Carly Smithson's 'Idol' post-mortem
By M&C Smallscreen Apr 25, 2008, 17:29 GMT
03/06/2008 - Carly Smithson - 2008 American Idol Top 12 Party - Arrivals - Astra West, Pacific Design Center - West Hollywood, CA, USA © Tina Gill / PR Photos
Carly Smithson's take on American Idol's seventh season has become a boy's popularity contest. "Women vote for this show. It's obvious, and they vote for the boys," Smithson told online journalists during a Thursday conference call.
"The boys are adorable. I definitely feel like the girls had more of a struggle this year with trying to get the popularity vote. I think the boys are definitely charming the females a lot. I think it was definitely a bit of a struggle for the ladies."
The 24-year-old Irish girl, now a native of San Diego, was eliminated from Idol's seventh season after "over 38 million" home viewer votes were dialed in.
"Everybody keeps asking me why I'm not devastated and crying for being eliminated," Smithson said. "I'm free to make a record, start writing and all that kind of stuff -- be with my husband and hang out in the real world. The Idol bubble is kind of weird."
"I'm actually not that sad to be leaving," she said. "I enjoyed every minute thoroughly, but we're back in two weeks to start preparing for the tour and the finale.
I think anywhere after Top 10 is just a bonus. I think I made enough of an impact to reach a good fan base and now I just get to be me without a theme night and make a really cool record. I'm excited."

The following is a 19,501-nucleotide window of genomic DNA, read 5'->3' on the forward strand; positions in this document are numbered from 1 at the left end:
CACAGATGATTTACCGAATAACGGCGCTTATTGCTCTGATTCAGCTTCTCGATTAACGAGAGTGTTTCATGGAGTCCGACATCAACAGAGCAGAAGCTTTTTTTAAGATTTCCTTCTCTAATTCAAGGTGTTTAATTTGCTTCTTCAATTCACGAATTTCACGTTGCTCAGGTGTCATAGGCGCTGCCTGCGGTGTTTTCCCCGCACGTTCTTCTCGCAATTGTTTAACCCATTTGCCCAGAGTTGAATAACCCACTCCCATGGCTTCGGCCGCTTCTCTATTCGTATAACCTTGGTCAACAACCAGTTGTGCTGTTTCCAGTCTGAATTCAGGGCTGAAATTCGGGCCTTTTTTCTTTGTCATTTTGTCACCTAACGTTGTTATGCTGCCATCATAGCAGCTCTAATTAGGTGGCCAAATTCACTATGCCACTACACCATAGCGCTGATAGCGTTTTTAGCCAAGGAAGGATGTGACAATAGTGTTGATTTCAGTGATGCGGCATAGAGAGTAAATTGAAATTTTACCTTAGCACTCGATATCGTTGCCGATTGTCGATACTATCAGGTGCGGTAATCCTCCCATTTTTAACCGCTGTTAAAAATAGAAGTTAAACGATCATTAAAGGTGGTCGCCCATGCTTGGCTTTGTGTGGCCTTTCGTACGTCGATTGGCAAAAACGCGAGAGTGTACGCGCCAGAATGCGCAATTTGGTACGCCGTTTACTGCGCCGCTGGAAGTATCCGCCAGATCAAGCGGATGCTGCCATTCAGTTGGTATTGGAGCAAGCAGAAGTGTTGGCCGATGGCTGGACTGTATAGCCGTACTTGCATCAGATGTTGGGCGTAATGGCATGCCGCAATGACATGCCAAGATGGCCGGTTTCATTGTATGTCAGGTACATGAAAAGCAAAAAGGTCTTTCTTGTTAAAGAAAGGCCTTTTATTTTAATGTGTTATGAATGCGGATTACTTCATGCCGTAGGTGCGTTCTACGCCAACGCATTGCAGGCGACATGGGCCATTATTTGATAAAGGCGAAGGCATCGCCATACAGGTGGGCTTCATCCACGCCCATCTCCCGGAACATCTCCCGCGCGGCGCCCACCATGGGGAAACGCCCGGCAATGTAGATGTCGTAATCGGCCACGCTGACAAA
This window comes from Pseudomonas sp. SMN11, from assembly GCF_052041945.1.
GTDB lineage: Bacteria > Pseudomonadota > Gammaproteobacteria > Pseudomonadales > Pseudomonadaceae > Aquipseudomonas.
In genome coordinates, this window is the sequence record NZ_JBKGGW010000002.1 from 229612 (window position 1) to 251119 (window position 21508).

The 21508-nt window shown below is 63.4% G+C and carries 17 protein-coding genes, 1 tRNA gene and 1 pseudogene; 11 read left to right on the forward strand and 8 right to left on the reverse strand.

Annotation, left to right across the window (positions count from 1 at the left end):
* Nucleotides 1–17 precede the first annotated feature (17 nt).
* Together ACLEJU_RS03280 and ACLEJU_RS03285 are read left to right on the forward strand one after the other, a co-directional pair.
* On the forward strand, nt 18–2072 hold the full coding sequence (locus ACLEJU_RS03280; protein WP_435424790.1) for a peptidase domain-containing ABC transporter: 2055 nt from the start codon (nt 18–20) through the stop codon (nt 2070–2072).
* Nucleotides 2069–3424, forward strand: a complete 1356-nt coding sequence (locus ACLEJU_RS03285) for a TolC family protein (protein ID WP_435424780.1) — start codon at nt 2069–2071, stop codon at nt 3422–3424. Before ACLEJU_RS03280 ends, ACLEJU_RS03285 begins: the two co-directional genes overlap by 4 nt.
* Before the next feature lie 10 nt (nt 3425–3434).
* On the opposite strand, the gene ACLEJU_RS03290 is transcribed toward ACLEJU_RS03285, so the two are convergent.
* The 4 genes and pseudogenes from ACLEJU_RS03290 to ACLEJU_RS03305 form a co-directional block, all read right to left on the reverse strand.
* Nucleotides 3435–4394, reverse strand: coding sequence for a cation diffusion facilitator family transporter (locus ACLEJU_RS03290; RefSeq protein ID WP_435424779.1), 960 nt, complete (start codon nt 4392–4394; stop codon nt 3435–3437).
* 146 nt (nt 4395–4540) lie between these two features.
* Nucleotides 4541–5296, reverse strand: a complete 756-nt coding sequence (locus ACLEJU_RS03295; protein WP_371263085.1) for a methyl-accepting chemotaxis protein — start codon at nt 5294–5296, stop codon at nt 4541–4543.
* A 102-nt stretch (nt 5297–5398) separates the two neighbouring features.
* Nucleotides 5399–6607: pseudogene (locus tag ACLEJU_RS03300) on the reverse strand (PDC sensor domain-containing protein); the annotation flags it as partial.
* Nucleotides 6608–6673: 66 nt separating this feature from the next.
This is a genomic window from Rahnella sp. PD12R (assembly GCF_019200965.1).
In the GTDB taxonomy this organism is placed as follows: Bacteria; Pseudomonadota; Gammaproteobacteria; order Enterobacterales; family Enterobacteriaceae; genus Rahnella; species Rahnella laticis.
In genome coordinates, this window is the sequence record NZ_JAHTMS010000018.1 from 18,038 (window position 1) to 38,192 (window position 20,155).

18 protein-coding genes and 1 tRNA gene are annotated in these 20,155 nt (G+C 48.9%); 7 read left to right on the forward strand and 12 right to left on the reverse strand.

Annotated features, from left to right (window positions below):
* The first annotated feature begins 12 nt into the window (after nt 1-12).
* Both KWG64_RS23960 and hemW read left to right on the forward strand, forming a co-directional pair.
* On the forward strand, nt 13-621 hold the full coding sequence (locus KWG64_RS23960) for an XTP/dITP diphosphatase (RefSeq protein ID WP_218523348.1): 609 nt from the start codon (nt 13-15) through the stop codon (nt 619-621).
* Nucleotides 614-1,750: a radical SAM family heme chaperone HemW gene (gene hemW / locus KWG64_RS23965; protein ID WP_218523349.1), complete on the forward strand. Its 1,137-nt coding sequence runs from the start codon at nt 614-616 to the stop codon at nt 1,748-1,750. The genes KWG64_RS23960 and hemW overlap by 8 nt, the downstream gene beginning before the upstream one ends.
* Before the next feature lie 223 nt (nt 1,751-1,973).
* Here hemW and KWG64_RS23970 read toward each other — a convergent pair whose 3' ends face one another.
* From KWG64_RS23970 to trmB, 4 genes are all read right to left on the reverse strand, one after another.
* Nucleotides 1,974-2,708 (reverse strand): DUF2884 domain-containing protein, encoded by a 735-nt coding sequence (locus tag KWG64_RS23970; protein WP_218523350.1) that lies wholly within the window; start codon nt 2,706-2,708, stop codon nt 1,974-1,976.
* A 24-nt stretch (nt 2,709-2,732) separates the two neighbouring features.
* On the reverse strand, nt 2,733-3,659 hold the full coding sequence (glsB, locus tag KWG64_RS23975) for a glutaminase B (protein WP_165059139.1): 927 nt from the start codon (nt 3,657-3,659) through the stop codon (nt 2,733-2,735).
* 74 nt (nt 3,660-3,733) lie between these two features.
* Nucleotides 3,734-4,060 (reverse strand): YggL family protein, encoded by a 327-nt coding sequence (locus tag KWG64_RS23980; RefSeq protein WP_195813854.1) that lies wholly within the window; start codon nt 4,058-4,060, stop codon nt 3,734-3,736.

Smithson broached her bad press regarding her early recording contract early on in the competition.
"I think that I kind of started out on the show with some bad press. I don't think it really helped me that much," she explained. "I think early on people accumulate their fan base, and every week I gave as good as I could. I enjoyed every moment on the show. I really did. Everything was just amazing -- the response that I had."
Her LP, "Ultimate High" was released by Vivendi Universal SA's MCA Records which reportedly spent two years and around $2.2 million producing and promoting it, the album was released under Smithson's maiden name of Carly Hennessy and was a sales disaster.
"I'm very proud of the first record that I made, but at the same time, I was 15. How experienced with life are you at 15 years of age?" Smithson asked reporters. "I wrote like four songs on that record and I really enjoyed myself. I did learn a lot. But by the time 'Beautiful You' -- one of the last tracks -- was written, it was almost written just as the record went out. It was just over. It went to stores; it never got promoted; and I ended up back in Ireland just in a weird situation."
"I'm not even sure I had a first chance," she told reporters. "I did get signed before, but it just never really happened. It went to stores but it was never promoted. It just sort of crashed beneath my feet. The record label imploded. I learned a lot from my first experience and I understand [Idol] was a second experience, but I feel like it was my first chance. I like to see it in a fresh mind. I like to not dwell on things that happened before and I just like to see this as the first real experience that I really had."
Carly talked about her hot and cold relationship with Simon.
"It's like he set this high bar for me straight away, I was trying to beat myself every week to be better and better and better. I felt that I did a great job. I gave it everything I had and I was satisfied for myself -- with my performances. I guess Simon just had a different idea in his mind. I'm not sure he really wanted me to be who I am. I don't think they liked the whole pop-rock idea that I have about myself. I can't please everybody. He's only one person."
Carly noted the show gave her a great intro to a whole new audience.
"People didn't know about me before. They never really heard of the record. It just never happened," she said. "So I feel like this time, it was just so big and it was just on a different level and a different experience. I just feel like it was such a big gift."